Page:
Hey, make me look good!

I hate to hear a subject tell me to make them look good. Not that I don’t understand their wish to be shown in an appealing way but frankly that’s not my job. My job is to make something interesting out of what I have to work with. Especially when shooting something for a news publication the image has to stop the viewer from breezing past the article my images is illustrating toward the article they are intending to read. I call it “visual brakes”. They are flipping to page 38 when they see my shot on page 23 and something about it grabs their attention and makes them stop and look. Then they may read the article if only to better understand the photo. If I can do that then I’ve done my job well.

Ya see, it’s easy to make a straight image that has some general informational content but nothing visually compelling. The kind of “here is a guy in a suit” or “The smoke was thick on that fateful day” image. We understand that the article is dealing with a profile of some dude or some kind of unfortunate event … blah blah blah. Can I get to that piece about how to loose ten pounds by eating cake now? I don’t want to make images like that if at all possible because they don’t often have visual braking capacity. Not unless they are very dynamic with color or light or composition.

I think that to be interesting is the prime quality that the photo needs and there are a lot of ways to do it but straight news images don’t bring the goods. Maybe it’s because they don’t ask anything of us. They are simple statements that don’t make us think or emote. That guy in the suit with some dramatic light and strong composition could do the trick but it he’s just standing there with soft and “pretty” light maybe not so much. Smoke billowing from the home on one side of the frame and a closely framed face of a person with tears in their eyes on the other? Yeah you will probably stop and look at that for a second.  You might even read the story.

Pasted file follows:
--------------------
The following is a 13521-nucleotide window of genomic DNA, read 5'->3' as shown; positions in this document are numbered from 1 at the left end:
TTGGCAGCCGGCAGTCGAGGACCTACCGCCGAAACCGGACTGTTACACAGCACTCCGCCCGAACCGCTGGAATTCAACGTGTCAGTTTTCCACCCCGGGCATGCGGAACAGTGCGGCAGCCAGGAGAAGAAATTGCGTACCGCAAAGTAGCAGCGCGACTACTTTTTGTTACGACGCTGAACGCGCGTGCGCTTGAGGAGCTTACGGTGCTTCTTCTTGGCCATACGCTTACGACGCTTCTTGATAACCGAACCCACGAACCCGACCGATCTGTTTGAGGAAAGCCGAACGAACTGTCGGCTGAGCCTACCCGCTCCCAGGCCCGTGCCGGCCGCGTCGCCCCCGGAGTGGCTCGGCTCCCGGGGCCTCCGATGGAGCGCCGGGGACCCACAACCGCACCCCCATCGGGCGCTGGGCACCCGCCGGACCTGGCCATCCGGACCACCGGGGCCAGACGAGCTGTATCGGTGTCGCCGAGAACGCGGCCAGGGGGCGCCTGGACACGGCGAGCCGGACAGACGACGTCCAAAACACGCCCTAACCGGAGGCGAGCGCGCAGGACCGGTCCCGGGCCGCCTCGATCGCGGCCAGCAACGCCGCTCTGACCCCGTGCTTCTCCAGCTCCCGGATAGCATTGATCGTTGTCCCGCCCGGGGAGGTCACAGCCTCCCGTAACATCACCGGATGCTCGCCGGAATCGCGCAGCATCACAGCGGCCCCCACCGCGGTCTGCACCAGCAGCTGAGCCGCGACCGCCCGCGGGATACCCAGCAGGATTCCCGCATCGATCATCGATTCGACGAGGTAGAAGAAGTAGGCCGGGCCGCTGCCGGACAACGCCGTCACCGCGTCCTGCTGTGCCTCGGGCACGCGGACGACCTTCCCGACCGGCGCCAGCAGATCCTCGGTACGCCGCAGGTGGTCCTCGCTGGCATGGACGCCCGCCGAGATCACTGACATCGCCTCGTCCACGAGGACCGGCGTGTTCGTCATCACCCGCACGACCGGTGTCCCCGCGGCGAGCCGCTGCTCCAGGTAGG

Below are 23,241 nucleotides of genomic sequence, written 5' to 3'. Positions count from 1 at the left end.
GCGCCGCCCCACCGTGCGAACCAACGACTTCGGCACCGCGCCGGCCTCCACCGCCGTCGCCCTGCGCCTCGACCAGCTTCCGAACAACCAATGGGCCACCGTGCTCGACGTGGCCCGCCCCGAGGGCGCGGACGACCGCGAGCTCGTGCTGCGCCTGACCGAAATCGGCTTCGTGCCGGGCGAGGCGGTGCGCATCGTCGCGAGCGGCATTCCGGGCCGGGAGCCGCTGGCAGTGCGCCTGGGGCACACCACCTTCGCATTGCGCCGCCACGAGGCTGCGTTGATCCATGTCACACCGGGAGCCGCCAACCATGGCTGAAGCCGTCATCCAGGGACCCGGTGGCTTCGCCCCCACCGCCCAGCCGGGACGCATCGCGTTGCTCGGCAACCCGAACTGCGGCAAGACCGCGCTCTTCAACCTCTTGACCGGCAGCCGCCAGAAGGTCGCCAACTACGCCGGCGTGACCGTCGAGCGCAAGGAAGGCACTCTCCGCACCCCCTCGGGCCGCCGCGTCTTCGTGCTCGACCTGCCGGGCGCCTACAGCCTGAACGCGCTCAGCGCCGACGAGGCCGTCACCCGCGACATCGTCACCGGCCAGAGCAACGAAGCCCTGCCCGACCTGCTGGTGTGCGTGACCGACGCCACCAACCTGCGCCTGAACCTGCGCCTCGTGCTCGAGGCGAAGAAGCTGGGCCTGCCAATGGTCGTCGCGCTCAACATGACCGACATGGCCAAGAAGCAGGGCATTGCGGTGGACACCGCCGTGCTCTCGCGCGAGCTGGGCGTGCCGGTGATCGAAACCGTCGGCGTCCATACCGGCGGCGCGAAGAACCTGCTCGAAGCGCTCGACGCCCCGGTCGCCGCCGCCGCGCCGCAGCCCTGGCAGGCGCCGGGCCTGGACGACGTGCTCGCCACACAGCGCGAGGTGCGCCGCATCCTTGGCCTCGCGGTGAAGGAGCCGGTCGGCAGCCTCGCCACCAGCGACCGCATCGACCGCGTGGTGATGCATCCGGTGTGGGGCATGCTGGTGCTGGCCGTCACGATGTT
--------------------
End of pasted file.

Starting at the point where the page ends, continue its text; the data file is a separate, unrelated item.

But you need to find a way to make the image interesting, compelling or in some way make you want to understand it. So when someone asks me to make them look good I tell them that the photo of them isn’t about them; it’s bigger than them because it’s about the story.

This is a shot from something that I did last night for an article about jazz clubs open jam nights where musicians can drop in and jam with the band. This kid Benny is just graduating from high school and played a pretty good horn for a dude who wants to become a physicist. But a guy just standing there holing a trumpet with dreadful light and a messy background would certainly say “musician” but would that make you stop and look at it if you didn’t intend to read the article to begin with?

Frankly to me this shot is all about repeating semi-circles. The bell of the horn, his fingers, the curve of the mouth piece, his eyebrows, hairline …

  Horn

Technicals: Nikon D700 @ ISO1600, Tungsten WB, 1/125th sec. Nikon AF-D 85mm f/1.4 @ f/1.4. I stood on a chair right in front of the stage to get on eye level with him.

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